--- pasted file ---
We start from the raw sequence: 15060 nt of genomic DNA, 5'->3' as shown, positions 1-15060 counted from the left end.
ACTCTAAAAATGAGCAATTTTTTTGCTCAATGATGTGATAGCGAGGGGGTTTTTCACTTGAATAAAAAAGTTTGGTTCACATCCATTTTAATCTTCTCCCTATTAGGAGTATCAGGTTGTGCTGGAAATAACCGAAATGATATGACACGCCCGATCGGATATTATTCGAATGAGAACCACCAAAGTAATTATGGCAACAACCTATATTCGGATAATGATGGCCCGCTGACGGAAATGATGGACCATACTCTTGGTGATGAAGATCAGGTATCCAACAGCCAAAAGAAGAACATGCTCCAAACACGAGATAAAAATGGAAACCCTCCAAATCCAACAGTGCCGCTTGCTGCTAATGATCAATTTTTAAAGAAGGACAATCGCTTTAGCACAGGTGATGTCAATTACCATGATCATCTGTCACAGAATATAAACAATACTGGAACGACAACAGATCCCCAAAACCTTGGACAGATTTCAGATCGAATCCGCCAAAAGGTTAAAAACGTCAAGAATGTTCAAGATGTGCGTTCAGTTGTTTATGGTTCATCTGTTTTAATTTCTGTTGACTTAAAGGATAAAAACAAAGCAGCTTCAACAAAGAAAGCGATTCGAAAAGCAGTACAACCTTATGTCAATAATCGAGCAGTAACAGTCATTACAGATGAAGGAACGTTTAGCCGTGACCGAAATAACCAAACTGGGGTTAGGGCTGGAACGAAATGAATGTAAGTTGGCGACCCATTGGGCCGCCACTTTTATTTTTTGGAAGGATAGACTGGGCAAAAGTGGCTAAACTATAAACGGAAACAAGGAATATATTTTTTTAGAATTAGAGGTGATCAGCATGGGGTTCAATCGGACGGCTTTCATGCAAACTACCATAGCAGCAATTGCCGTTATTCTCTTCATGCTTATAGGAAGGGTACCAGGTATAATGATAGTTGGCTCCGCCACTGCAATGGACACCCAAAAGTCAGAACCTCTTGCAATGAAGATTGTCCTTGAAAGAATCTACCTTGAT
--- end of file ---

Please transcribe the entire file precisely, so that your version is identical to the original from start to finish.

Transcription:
We start from the raw sequence: 15060 nt of genomic DNA, 5'->3' as shown, positions 1-15060 counted from the left end.
ACTCTAAAAATGAGCAATTTTTTTGCTCAATGATGTGATAGCGAGGGGGTTTTTCACTTGAATAAAAAAGTTTGGTTCACATCCATTTTAATCTTCTCCCTATTAGGAGTATCAGGTTGTGCTGGAAATAACCGAAATGATATGACACGCCCGATCGGATATTATTCGAATGAGAACCACCAAAGTAATTATGGCAACAACCTATATTCGGATAATGATGGCCCGCTGACGGAAATGATGGACCATACTCTTGGTGATGAAGATCAGGTATCCAACAGCCAAAAGAAGAACATGCTCCAAACACGAGATAAAAATGGAAACCCTCCAAATCCAACAGTGCCGCTTGCTGCTAATGATCAATTTTTAAAGAAGGACAATCGCTTTAGCACAGGTGATGTCAATTACCATGATCATCTGTCACAGAATATAAACAATACTGGAACGACAACAGATCCCCAAAACCTTGGACAGATTTCAGATCGAATCCGCCAAAAGGTTAAAAACGTCAAGAATGTTCAAGATGTGCGTTCAGTTGTTTATGGTTCATCTGTTTTAATTTCTGTTGACTTAAAGGATAAAAACAAAGCAGCTTCAACAAAGAAAGCGATTCGAAAAGCAGTACAACCTTATGTCAATAATCGAGCAGTAACAGTCATTACAGATGAAGGAACGTTTAGCCGTGACCGAAATAACCAAACTGGGGTTAGGGCTGGAACGAAATGAATGTAAGTTGGCGACCCATTGGGCCGCCACTTTTATTTTTTGGAAGGATAGACTGGGCAAAAGTGGCTAAACTATAAACGGAAACAAGGAATATATTTTTTTAGAATTAGAGGTGATCAGCATGGGGTTCAATCGGACGGCTTTCATGCAAACTACCATAGCAGCAATTGCCGTTATTCTCTTCATGCTTATAGGAAGGGTACCAGGTATAATGATAGTTGGCTCCGCCACTGCAATGGACACCCAAAAGTCAGAACCTCTTGCAATGAAGATTGTCCTTGAAAGAATCTACCTTGAT